And then, almost as an afterthought, the Post acknowledges that indeed US aid and investments have other strings attached to them; namely, “a preference for the private sector and nongovernmental organizations.”  Concluding: “In contrast, China’s offers of trade and investment, with few strings attached, have increasingly outweighed traditional ties or ideology in the region.”

Peru – Chinese on the 20-yard line in our homeland

There’s cause for concern down in Peru too. Pedro Castillo, the elected president from a leftwing party, was imprisoned last December in a parliamentary coup backed by the military and the US. The de facto government imposed a state of emergency when demonstrations were mounted. Castillo was seen by the poor and indigenous as one of their own in a society with deep fissures of class and race

Disproportionate use of force against the protests, including firing live ammunition, has resulted in some 80 people killed. The US immediately voiced support for the coup regime and later deployed troops to Peru to bolster the unpopular government. (In neighboring Ecuador, the US recently struck a deal to send troops there in support of another faltering rightwing regime.) Peru’s economy is in recession and local communities are resisting major foreign mining projects.

So what’s the problem? According to an article in the Financial Times, based on the word of an “anonymous” US official and bolstered by the testimony of a nameless “source” close to the Peruvian government, there is a weighty peril. But it is not any of the above.

Apparently the Peruvian government is “not sufficiently focused” on the threats to their country posed by Chinese investment in infrastructure.

A possible reason for the insufficient focus by Peru’s president is she is being charged with committing crimes of genocide, aggravated homicide, and abuse of authority by Peru’s attorney general’s office.

Had she been paying attention, she would have noted that in April the Italian energy firm Enel announced it would sell its Peruvian electricity business to a Chinese company. Previously, another Chinese firm invested in the Lima’s electricity supply and some hydroelectric dams.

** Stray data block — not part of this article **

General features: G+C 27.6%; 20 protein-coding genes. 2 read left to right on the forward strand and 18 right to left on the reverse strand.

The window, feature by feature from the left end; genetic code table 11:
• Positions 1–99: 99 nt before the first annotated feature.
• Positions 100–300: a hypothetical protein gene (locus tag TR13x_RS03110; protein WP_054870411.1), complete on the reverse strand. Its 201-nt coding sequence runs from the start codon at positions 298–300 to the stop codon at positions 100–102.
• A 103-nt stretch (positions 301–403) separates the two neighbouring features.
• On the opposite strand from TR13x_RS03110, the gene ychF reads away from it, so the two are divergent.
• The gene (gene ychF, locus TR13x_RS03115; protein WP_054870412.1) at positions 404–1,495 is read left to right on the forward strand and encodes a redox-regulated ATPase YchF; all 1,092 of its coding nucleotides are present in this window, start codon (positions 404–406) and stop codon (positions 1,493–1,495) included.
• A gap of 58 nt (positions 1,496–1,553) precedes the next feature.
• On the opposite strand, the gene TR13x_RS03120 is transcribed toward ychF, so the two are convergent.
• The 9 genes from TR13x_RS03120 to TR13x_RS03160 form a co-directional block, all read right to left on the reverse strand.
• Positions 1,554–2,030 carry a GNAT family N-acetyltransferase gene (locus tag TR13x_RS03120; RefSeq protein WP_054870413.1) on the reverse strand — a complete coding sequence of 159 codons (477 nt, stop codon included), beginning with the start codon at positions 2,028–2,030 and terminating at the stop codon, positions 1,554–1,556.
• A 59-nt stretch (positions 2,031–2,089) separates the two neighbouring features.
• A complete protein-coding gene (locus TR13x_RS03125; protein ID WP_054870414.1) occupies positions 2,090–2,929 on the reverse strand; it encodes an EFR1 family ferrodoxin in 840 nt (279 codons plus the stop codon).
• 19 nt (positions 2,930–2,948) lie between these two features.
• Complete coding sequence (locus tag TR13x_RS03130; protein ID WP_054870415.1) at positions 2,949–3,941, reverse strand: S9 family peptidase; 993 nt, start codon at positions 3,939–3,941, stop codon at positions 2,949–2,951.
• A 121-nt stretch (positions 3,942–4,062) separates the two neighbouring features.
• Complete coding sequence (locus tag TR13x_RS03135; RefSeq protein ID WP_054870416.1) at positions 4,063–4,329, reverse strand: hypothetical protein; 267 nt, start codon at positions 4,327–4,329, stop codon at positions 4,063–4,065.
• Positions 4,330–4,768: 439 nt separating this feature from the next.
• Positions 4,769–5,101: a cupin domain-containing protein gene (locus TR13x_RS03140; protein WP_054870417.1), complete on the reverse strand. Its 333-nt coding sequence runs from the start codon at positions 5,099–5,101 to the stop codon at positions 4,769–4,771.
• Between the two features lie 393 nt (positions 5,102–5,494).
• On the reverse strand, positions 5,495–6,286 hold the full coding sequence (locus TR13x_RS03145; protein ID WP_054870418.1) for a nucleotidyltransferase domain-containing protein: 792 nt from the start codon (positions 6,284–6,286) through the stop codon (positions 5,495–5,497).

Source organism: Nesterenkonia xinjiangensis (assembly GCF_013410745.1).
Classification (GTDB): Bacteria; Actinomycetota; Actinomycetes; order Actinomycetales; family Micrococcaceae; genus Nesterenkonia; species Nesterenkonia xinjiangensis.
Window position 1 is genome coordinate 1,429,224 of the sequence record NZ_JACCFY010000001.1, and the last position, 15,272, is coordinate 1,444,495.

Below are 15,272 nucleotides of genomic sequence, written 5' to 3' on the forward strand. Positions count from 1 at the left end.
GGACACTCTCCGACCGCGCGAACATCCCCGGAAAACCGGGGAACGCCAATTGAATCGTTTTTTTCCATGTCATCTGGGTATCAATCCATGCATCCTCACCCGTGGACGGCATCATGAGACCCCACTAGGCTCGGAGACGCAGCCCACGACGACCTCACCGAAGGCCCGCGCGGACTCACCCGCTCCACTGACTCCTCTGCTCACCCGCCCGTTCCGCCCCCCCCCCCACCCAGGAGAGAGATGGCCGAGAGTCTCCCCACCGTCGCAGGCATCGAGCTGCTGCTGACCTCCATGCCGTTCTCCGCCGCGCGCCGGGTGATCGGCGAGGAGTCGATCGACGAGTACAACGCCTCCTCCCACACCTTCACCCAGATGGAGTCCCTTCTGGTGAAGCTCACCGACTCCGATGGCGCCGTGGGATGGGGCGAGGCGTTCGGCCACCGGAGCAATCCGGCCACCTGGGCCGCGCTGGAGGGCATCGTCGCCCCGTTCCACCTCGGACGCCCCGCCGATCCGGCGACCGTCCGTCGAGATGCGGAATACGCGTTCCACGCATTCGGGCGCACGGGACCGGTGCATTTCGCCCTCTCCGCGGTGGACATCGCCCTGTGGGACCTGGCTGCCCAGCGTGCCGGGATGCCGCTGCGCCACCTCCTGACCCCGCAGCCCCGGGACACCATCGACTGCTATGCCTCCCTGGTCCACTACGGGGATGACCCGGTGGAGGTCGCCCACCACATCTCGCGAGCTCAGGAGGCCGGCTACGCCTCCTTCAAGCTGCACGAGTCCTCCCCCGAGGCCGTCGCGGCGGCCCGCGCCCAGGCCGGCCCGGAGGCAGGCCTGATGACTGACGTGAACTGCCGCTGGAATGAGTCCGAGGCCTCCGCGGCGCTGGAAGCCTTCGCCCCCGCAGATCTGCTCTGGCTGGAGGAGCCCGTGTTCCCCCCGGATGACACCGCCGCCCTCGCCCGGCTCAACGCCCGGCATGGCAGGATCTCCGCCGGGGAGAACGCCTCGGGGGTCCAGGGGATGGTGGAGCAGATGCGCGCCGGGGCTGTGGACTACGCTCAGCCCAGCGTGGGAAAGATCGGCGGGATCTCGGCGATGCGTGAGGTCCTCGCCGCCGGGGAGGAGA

The danger doesn’t stop there. Cosco, a Chinese state-owned company, has a 60% stake in proposed deepwater port in Peru with construction slated for late next year. As the Financial Times warns, while the port is designed for cargo ships, it is “large enough to be used by Beijing’s navy to resupply warships.”

If a few hundred more deals like this were transacted and subsequently somehow weaponized, the Chinese could remotely in the distant future be on their way to create the equivalent of what BCC calls the complete arc of US military bases that presently surround China.

With such infrastructure projects and their 5G mobile networks, according to the head of the US Southern Command, the Chinese are already “on the 20-yard line to our homeland.”

What’s next for America’s backyard – upgraded to “front yard” by Mr. Biden – in this the 200th year of the Monroe Doctrine? China may soon export fortune cookies with subversive messages or, more threatening yet, launch another weather balloon over the Pacific. It is reassuring that the US seventh fleet, including its “ghost” drone warships, still patrols the coast of China with its message of peace.

Roger D. Harris is with the human rights organization Task Force on the Americas, founded in 1985.